Gray Fox (Cyborg Ninja) - Metal Gear Solid 1

In Progress

FushiCon 2011




My most ambitious (insane?) project yet. I'm going to be, as far as I can tell, getting into thermoplastics and resin casting and all kinds of crazy stuff for this one, so it'll be interesting to see how it turns out. Many thanks to Pixie Kitty and Neon Genocide's Advanced Cosplay panel at Kita 2011 and their lovely website ( for enabling and inspiring me to do this!


CyanideCustard posted on 6 April, 2011 - 13:36
good luck with this one!

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Progress Journal

30th June 2011

Well, it's been a while!

So this costume has been on hold for a bit while I tried to work out some rather awkward technical details. Specifically, /how the heck do I create a head-shape to mod-roc onto?/ Well, problem solved - fine gauge modelling mesh is my friend, and I'm disappointed I didn't think of it sooner! Light, flexible, holds it's shape - the perfect material, not only for the helmet, but for the armour plates on the body suit too! Still going to be coated in mod roc and then paper clay! Best idea ever! Just got to sit tight and wait for my lovely supplies to ship from ebay now!!

6th April 2011

Planning Sketches - Helmet

To go with my previous journal post, some of the planning sketches that I have done =D This might make some of my rambling a bit clearer.

6th April 2011

Planning stage - Helmet

Five hours of just sitting down thinking has gone into this costume so far - most of this on the helmet. I am going to build in LEDs to make the orange lights on the helmet glow all pretty-like. The front section is going to open on little rails so I don't have to take the blasted thing off every time I want to have a break from getting my nose squashed. I'm also going to build a voice distorter into the chin of the helmet as well to get that cool Cyborg-voice effect.

My initial thoughts on the building process are as follows:-

1. Get some thin upholstery foam (half an inch thick maybe) and, using the hundreds of reference images I have acquired and drawn, cut to appropriate shapes for the helmet. The front plates will not be padded, however. Duct tape together around my head to check fit. The slight give on the upholstery foam will make for a more comfortable fit, and will also allow me to build a bunch of electronics and stuff in without them rubbing against my head.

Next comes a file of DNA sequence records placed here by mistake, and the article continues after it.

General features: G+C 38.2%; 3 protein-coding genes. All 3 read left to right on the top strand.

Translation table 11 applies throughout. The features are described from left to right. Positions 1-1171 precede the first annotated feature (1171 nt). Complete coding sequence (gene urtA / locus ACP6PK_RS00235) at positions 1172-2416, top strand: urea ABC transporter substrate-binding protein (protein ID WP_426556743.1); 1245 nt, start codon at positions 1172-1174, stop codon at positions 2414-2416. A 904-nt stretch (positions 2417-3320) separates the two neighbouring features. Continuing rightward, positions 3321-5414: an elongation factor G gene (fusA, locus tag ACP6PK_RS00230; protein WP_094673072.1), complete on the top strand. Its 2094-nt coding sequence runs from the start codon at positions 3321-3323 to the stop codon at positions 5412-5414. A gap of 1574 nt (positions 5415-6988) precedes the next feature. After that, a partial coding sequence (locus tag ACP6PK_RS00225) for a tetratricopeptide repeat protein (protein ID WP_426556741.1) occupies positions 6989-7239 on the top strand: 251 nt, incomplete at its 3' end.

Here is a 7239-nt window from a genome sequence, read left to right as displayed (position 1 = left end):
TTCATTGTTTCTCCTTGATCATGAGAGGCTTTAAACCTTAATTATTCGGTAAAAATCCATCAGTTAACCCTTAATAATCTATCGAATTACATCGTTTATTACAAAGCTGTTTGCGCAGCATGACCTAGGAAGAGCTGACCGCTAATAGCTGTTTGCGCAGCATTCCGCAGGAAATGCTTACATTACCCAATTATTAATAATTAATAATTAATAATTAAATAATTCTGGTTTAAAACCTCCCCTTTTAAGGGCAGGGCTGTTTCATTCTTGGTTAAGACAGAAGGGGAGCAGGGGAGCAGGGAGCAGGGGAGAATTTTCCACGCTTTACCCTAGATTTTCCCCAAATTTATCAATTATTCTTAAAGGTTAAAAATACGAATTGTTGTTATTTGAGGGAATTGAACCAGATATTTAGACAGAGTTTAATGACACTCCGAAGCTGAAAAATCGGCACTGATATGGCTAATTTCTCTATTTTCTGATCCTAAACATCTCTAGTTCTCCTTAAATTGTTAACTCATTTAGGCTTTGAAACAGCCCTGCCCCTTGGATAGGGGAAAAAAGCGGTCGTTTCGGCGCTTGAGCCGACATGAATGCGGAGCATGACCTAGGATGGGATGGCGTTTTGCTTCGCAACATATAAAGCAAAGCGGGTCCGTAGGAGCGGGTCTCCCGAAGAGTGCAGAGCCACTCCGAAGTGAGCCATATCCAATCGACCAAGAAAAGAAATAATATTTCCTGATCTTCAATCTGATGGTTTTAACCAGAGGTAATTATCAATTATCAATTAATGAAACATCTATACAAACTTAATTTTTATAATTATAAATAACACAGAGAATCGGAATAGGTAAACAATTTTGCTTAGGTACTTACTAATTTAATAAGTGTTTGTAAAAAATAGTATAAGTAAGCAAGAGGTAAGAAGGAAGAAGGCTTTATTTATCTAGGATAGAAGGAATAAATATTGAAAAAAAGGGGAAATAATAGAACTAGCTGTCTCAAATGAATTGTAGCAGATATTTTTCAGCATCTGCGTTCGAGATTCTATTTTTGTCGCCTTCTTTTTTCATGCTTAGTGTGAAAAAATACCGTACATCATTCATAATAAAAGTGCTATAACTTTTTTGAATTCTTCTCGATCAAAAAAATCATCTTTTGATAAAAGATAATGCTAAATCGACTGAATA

2. Find/borrow a mannequin head to plonk the foam on. Wrap in cling film and cover in mod roc. Wait until it's completely dry.
3. Draw out in pencil where the joins in the helmet are and slice the mod roc accordingly.
4. Cover mod roc with lightweight clay (I'm thinking either Paper Clay or Crayola Model Magic right now.) MAKE IT AS SMOOTH AS POSSIBLE. Plenty of water and obsessive sanding with fine grain sandpaper is going to happen at this point.
5. Paint with several layers of Gesso for added smoothness and durability, then paint with white acrylic paint. When this is dry, a mid-shine gloss varnish layer over the top for that wonderful shiny plastic look. Seal the foam inner with mod podge or similar, then paint with black acrylic.
6. Figure out the goddamn wiring for the LEDs and the placement of the mic for the voice distorter before I glue the outer shell of the helmet to the foam inner. Also cut small grooves into the foam for the wiring to slot into. My current plan for the power source of the LEDs is to have a wire running down the inside of my bodysuit to emerge by my hip, where I'll have a belt with a pouch in it. LEDs are switched on by me flipping a switch on a battery pak stored in that pouch (same goes for the power source of the LEDs I plan to attach to the sword, but I'll talk about that at a later date.)
7. When all the wiring and LEDs are organised and fixed in place on the foam, check the placement and fit of the outer shell of the helmet. Attach the rails and such to the front panels of the helmet. while the pieces are still separate, and check for freedom of movement etc. Glue down with either spray glue or super glue (I'm a little wary of solvent glue disintegrating the upholstery foam).
8. Add details and finishing touches such as the orange logo on the forehead. Try helmet on to check fit etc.

I'll upload some of my planning sketches for this stuff when they're done and attach them to this journal. I'm spending a lot of time just sketching out the helmet at every angle I can think of and illustrating little details rather obsessively at the moment. I'll probably do this until I know the whole thing backwards and upside down because drawing helps me to picture things in terms of 3D space.

I think I'm going to update this journal fairly often if I can - at least as often as some kind of reportable progress has been made - it's nice to have somewhere to record thought processes that I CAN'T PUT DOWN AND LOSE.